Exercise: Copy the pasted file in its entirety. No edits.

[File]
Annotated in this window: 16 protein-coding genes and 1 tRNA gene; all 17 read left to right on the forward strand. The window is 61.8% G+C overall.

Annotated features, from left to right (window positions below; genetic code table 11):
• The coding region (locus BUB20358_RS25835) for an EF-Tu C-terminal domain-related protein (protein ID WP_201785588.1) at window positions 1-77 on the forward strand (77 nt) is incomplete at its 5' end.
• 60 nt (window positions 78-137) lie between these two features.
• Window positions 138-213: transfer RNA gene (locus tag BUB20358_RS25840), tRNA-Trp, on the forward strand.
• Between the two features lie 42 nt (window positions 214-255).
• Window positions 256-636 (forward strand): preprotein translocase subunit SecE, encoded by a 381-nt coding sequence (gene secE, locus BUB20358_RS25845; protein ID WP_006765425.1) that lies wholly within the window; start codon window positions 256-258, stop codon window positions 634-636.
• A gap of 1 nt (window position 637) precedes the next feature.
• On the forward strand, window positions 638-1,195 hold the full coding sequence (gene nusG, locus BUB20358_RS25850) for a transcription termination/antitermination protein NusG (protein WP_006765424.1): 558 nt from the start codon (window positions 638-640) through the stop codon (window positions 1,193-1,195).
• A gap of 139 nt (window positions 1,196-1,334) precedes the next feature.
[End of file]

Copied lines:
Annotated in this window: 16 protein-coding genes and 1 tRNA gene; all 17 read left to right on the forward strand. The window is 61.8% G+C overall.

Annotated features, from left to right (window positions below; genetic code table 11):
• The coding region (locus BUB20358_RS25835) for an EF-Tu C-terminal domain-related protein (protein ID WP_201785588.1) at window positions 1-77 on the forward strand (77 nt) is incomplete at its 5' end.
• 60 nt (window positions 78-137) lie between these two features.
• Window positions 138-213: transfer RNA gene (locus tag BUB20358_RS25840), tRNA-Trp, on the forward strand.
• Between the two features lie 42 nt (window positions 214-255).
• Window positions 256-636 (forward strand): preprotein translocase subunit SecE, encoded by a 381-nt coding sequence (gene secE, locus BUB20358_RS25845; protein ID WP_006765425.1) that lies wholly within the window; start codon window positions 256-258, stop codon window positions 634-636.
• A gap of 1 nt (window position 637) precedes the next feature.
• On the forward strand, window positions 638-1,195 hold the full coding sequence (gene nusG, locus BUB20358_RS25850) for a transcription termination/antitermination protein NusG (protein WP_006765424.1): 558 nt from the start codon (window positions 638-640) through the stop codon (window positions 1,193-1,195).
• A gap of 139 nt (window positions 1,196-1,334) precedes the next feature.